Slice of Life Tuesday: At the Edge

August 24, 2021

This post is part of the weekly Slice of Life challenge from Two Writing Teachers. Check them out!


Next week I return to school, and I’ve been trying to articulate my feelings about it. I’m squished between a lot of emotions, and I thought this poem might reflect some of those thoughts…

At the Edge of School, 2021

It’s the
dread and excitement
that build with each step
up the high-dive ladder:
closer and closer to the top
the flutters grow
and it’s hard to tell
if my grip slips
from pool water
or sweaty palms

Standing at the top,
toes knurled around the edge
I take in the breeze,
the chlorine smell,
the faraway noises of grown-ups and kids
and splashes and squeals

I’ve been here before.

Sometimes
you don’t always
land so well –
you hit the water funky, or
water goes up your nose, or
your swimsuit goes rogue
and you question
why you ever came to the pool
in the first place

Looking down,
I wonder why I continue to
make this leap
year after
year after
year

But the pool is one of my
favorite places to be –
I’m comfortable here,
at home,
happy
within myself

So I guess
despite the funk
and the water noise
there’s really nothing to do
but brace myself
take a breath

And jump.

Slice of Life Tuesday: If You Give a Mom a Laundry Basket

August 17, 2021

This post is part of the weekly Slice of Life challenge from Two Writing Teachers. Check them out!


It’s 8:47 p.m. on a Slice of Life Tuesday. Usually, I’ve posted by mid-morning, and I’ve already scrolled through several posts by fellow writers. Today, though, I’m sitting down to my computer for the first time after a long, productive day. Now, some people work through their first days of empty nesthood by laying low and relaxing. My version of that is to clean and declutter. What can I say? It’s just how I’m built. So, I thought I’d have some fun with today’s post.

If you give a mom a laundry basket, she’ll want to gather up the bedding that hasn’t been cleaned in too long.

If she gathers up the bedding in her son’s room, she’ll notice all the clothing he left behind when he went off to college.

Sorting through the clothing left behind from college will remind her how stuffy and smelly the room is.

Once she sees how sad and stuffy the room is, she’ll want to open the windows.

If she opens the window, she’ll see how many dust bunnies have accumulated everywhere.

If you let her take care of the dust bunnies, she’ll see how filthy the rug is and want to clean it.

When she moves the rug to clean it, she’ll see how nasty the floor is and move all the furniture so she can clean it.

If she moves the bed, she’ll want to take it apart so they can finally give it away, along with the brother’s.

Now that she’s giving away the beds, she’ll want to sort through the sheets and towels for give-aways.

And if there are enough sheets and towels, she’s going to want a laundry basket to store them in…

Thing 2’s college drop-off
Bonus: dinner on the way home with Thing 1!

Slice of Life Tuesday: School Shopping, Redux

August 10, 2021

This post is part of the weekly Slice of Life challenge from Two Writing Teachers. Check them out!


It’s no secret that school supplies give me joy. For me, and for many folks I know, it’s why I got into teaching. Yeah, yeah, there’s all that noise about making a difference and touching the future, but have you seen a perfectly pink eraser?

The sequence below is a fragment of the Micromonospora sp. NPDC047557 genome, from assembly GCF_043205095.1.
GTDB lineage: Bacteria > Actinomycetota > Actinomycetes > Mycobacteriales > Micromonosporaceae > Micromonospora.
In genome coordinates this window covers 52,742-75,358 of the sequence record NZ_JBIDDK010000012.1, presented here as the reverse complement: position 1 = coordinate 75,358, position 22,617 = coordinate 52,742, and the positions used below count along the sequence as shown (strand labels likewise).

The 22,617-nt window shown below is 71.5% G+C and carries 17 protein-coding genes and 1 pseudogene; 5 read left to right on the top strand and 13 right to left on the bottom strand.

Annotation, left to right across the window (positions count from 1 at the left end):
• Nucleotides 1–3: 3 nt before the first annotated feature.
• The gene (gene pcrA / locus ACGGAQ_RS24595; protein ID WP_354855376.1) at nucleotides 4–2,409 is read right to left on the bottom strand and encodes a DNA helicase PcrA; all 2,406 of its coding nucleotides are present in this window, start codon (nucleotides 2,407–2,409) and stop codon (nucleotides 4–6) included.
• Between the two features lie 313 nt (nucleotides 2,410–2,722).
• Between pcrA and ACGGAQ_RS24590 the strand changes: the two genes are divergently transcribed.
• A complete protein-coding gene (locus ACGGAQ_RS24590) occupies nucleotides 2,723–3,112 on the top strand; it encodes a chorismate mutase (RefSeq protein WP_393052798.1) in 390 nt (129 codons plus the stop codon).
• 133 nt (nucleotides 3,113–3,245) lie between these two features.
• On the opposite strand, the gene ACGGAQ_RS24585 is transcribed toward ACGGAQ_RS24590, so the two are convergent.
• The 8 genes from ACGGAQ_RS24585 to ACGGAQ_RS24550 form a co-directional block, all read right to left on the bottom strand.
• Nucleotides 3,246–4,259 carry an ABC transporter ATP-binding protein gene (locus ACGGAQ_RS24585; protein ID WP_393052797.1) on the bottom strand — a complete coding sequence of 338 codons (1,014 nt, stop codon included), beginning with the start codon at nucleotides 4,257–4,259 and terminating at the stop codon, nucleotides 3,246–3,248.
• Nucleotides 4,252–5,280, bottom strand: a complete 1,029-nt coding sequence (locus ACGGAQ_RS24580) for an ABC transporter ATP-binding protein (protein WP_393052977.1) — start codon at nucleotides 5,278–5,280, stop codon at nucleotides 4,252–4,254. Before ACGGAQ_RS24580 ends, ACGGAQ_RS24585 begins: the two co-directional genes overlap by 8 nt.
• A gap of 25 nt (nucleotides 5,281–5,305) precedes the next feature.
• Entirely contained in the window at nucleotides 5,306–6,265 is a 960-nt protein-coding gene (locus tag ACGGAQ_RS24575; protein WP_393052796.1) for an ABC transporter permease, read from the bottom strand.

I’m not a shopper, but I could spend all the time in the world browsing notebooks, pencils and art materials. If, for any reason, you need to keep me occupied for an hour, just drop me off in the middle of the school supply area of any store.

So way back when my children started school, I had visions of us shopping for school supplies together (please tell me you see where this is going). I dreamed of sharing – of reveling! – in the sheer delight that can only come from a new pack of colored pencils. We’d go through the school supply list, using our time in the aisles to bond and get excited about the school year to come.

My expectations for school shopping and the reality couldn’t have been any different. The kids whined, fought with each other, and were completely uncooperative. Any joy I had about markers, glue sticks, or pristine journals was promptly stomped to bits by constant squabbling and complaints.

It took me a few years of torture, but I eventually figured out that the best thing for all involved was to grab the list and do the darn shopping myself. My kids didn’t really care what I bought them, so long as they had what they needed that first day. (Actually, that’s not entirely true. My older son developed a preference for matching folders, binders and notebook color for each of his subjects, even choosing colors that he felt were suitable to the class at hand. Hope springs eternal…) Once I figured that out, it freed me once again to enjoy that time – alone! – with the school supply list.

So.

Why on earth did I think that college preparation would be much different?

This time, I pictured my younger son and me cruising through the stores with our shopping list, chatting and dreaming about college life, how the dorm room was going to come together, (now please tell me you see where THIS is going!) what sorts of things he’d need to survive the transition, literally and figuratively. Or perhaps we’d be huddled together around my computer, comparison shopping the best blankets and power strips.